Using sonar software, boffins learn to think like a bat
The team at the University of Tuebingen, Germany reports that ultrasound is amazingly easy to use to identify various plant types.
Tuebingen, Germany -- Scientists toying with sonar software have taught themselves to think like bats, discovering that it is quite easy to recognize types of trees in pitch-black night.
The team led by Yossi Yovel at the University of Tuebingen, Germany reports that ultrasound is amazingly easy to use to identify various plant types. Bats navigate by listening to the echoes from their very high-pitched squeaks.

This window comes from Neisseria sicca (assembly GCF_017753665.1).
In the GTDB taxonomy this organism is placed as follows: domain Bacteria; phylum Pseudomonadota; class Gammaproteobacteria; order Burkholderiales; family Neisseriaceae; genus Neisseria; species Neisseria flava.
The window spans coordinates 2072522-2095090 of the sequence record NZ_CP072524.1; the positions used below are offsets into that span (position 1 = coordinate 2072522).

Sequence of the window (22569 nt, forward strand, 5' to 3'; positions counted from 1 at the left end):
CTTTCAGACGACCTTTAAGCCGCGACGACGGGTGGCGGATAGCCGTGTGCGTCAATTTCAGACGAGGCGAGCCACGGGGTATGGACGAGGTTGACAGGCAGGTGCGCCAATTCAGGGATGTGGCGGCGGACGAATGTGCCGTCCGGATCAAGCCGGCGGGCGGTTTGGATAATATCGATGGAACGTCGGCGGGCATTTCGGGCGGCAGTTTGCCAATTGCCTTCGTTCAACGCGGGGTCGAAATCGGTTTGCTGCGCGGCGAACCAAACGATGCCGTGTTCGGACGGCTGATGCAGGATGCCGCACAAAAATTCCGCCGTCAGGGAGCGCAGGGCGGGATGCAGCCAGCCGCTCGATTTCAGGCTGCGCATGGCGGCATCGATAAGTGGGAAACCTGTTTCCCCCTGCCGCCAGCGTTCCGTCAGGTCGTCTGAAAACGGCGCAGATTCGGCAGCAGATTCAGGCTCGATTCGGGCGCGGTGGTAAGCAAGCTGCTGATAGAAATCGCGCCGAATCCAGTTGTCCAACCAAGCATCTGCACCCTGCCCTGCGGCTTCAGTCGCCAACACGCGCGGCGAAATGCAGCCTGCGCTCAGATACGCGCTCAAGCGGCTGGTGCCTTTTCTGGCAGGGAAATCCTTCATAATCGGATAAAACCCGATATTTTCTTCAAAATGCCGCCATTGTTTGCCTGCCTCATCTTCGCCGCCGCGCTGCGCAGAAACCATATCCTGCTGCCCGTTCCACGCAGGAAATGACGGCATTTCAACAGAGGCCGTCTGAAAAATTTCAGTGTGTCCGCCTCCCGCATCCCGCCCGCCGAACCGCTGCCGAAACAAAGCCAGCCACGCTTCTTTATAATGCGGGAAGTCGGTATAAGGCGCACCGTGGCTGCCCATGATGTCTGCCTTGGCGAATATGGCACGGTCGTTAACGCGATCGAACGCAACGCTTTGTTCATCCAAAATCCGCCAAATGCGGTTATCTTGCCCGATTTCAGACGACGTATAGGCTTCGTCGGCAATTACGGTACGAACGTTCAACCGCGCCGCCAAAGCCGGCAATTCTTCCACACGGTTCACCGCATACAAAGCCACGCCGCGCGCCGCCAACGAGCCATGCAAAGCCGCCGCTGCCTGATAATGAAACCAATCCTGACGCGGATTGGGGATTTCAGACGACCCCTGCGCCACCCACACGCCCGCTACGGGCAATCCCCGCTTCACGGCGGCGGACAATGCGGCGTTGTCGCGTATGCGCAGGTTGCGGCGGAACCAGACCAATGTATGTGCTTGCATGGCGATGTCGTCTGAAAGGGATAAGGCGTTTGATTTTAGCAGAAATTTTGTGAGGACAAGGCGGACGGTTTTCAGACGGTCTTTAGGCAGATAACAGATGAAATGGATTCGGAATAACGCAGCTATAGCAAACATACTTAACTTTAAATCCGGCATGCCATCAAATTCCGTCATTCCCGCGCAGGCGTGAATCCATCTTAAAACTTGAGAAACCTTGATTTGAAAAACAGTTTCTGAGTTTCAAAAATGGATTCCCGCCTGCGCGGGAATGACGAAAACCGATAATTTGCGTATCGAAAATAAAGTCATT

The science report, published Friday in Computational Biology, an online journal that is part of the Public Library of Science (PLoS), said the bats' technique was far less complicated than first thought.
Scientists had supposed that plants would have complex sonar signatures because of all their leaves.
But the computer only needed to concentrate on the return time and the frequency of the echo to accurately identify five different types of plant tested. Yovel said the return time showed how far away it was and the frequency showed the leaf's qualities.
"You can for example easily recognize if they are small or big leaves," Yovel said. The echo also indicated leaf shape.
The scientists' new software worked just like the brain of a bat and made the little flying mammals easier to understand.
DPA with Expatica